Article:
Embroider the Truth

Blog by artist/printmaker Dawn Cole

Right under my nose

John Edwards, my Dad, was big on re-purposing and as I write these blogs about Thanet Press there will be more stories about this. Printing the image on the galley (see last post) got me thinking about other items in the archive and specifically boxes of spacers and make up gauges that I found in my Mum’s loft and have been storing in my studio for some years. If John was using plates to make other things it followed that he might have cut up plates to use as spacers. Now this may have been common practise amongst the industry, and I am guessing that once a print run or job was completed the plates would need to be stored for future print runs or destroyed if no longer needed.

My assumption proved correct. These almost archaeological finds were there all the time, right under my nose. And although the images were not immediately apparent as most of the pieces were dirty with old ink and years of dust and grime, once I had got used to what I was looking for the images began revealing themselves. I just hadn’t known to look at these little pieces of metal in the right way.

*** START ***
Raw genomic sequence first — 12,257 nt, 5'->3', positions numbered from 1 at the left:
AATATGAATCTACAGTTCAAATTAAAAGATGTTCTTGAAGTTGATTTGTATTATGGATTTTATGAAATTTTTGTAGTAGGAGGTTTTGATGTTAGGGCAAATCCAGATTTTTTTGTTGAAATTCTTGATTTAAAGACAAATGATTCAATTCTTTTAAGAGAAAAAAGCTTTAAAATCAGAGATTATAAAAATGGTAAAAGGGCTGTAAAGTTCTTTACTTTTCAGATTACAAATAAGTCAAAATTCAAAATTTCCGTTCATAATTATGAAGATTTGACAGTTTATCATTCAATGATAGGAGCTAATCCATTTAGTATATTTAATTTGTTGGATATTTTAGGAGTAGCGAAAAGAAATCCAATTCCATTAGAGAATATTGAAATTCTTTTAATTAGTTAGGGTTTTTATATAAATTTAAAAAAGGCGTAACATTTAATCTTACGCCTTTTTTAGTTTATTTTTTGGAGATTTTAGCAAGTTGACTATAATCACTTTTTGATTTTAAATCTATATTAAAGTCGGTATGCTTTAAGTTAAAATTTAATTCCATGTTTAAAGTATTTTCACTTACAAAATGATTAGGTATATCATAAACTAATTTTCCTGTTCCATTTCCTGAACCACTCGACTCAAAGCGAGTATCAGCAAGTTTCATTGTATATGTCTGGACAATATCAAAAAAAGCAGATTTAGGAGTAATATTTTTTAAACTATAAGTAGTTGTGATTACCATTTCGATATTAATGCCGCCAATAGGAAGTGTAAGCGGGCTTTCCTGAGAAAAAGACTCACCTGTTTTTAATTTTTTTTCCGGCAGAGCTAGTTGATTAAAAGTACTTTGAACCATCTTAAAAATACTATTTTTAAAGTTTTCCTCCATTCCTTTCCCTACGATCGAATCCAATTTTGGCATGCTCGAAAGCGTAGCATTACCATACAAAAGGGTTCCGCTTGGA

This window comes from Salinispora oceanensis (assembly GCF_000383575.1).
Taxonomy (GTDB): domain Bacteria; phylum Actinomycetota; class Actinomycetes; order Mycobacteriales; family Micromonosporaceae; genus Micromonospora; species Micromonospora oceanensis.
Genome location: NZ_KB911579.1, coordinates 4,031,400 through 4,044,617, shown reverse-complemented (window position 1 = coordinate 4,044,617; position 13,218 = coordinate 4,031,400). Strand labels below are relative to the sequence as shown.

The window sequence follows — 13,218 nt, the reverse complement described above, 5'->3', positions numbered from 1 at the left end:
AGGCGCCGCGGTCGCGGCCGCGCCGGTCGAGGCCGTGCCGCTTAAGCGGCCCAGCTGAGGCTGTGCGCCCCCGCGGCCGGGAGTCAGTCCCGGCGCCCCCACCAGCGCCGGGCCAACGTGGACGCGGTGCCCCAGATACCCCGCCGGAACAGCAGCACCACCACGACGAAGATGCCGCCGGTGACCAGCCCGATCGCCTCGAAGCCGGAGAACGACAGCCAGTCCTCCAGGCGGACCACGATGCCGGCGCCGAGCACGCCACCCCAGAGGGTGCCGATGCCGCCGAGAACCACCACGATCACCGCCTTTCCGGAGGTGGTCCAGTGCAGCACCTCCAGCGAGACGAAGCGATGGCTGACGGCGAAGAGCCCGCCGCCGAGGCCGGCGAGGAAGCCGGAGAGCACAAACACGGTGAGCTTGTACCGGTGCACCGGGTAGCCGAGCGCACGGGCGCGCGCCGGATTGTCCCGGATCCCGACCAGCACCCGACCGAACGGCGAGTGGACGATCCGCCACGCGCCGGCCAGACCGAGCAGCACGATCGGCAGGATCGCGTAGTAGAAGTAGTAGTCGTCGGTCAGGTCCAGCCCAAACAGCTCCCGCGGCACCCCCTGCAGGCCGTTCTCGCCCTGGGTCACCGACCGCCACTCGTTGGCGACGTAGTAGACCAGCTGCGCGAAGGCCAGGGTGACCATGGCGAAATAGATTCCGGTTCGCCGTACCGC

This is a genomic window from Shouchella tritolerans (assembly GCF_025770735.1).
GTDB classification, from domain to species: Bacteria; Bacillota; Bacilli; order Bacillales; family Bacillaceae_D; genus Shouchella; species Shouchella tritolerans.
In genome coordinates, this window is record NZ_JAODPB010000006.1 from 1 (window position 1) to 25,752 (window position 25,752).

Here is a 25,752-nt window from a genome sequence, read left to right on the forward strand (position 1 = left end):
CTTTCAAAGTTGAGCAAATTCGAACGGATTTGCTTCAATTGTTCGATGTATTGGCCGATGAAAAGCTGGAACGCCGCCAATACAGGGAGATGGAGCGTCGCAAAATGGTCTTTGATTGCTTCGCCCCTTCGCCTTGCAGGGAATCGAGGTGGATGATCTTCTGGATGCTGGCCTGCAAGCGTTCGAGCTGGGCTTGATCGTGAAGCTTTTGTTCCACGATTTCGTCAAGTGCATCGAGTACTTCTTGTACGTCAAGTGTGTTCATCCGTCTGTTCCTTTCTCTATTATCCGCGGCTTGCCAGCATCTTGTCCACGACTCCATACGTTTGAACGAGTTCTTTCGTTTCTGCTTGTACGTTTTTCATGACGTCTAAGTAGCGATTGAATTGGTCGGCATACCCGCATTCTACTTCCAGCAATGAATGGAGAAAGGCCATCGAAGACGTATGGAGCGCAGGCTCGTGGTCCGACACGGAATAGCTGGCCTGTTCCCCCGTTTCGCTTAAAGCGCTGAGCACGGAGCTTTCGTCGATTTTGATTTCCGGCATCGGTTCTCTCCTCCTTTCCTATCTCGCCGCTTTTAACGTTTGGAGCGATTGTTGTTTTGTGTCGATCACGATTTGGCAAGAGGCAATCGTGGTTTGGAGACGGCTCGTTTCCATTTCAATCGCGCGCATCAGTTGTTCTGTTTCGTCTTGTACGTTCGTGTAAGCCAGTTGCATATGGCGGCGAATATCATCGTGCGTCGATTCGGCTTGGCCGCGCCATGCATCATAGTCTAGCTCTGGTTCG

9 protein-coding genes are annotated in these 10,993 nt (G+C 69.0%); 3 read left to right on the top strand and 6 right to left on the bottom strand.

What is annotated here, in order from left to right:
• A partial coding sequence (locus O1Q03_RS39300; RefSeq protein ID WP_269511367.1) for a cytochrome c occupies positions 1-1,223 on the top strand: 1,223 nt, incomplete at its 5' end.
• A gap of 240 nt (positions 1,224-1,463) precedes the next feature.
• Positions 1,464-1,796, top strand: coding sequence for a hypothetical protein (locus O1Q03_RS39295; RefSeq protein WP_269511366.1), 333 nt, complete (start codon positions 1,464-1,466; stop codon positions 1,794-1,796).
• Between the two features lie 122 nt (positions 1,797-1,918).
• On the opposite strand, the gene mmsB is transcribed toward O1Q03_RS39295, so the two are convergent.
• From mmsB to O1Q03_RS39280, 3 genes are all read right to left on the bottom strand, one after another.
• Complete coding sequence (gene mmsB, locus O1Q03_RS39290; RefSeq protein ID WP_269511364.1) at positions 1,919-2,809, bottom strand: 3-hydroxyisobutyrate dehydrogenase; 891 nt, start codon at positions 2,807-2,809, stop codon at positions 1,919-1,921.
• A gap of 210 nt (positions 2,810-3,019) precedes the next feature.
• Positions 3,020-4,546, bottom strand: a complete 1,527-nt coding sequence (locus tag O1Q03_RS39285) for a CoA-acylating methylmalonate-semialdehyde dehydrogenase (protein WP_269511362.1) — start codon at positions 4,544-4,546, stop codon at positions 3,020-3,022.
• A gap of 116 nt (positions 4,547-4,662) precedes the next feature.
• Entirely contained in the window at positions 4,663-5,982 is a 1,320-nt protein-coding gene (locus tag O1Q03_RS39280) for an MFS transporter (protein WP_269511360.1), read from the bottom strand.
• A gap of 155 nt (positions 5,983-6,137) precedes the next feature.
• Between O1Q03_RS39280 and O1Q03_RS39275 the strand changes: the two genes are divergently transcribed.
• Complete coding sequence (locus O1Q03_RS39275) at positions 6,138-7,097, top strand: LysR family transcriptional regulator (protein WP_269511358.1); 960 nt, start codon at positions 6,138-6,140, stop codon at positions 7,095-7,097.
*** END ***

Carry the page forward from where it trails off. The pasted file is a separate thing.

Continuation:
The fragmented images they produce are fascinating. Not quite telling the full story of their origins but giving intriguing clues.



One of the things I love about these images is how perfect they seem, even though they are incomplete. It is as if parts of the images were carefully selected before they were cut down, which I am sure they weren’t and were just randomly cut.

The discovery sent me searching further, back up in my Mum’s loft, with a better understanding of what I was looking for and to the uncovering of more fragments. When printed the plates began to make sense and gradually I could see that some fitted together, revealing more of their story. They give tantalising clues of what Thanet Press was printing. Some look like they may be images for knitting patterns, others maybe for catalogues or adverts. To find their origins may spoil the appeal, but that won’t stop me searching through old knitting patterns in second-hand shops looking for a familiar face from the plates.



And the final plate I found was another almost complete image.


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Resting Place is supported using public funding by the National Lottery through Arts Council England.
Supported by Kent County Council
In collaboration with Platform-7
All images and content © Dawn Cole 2013
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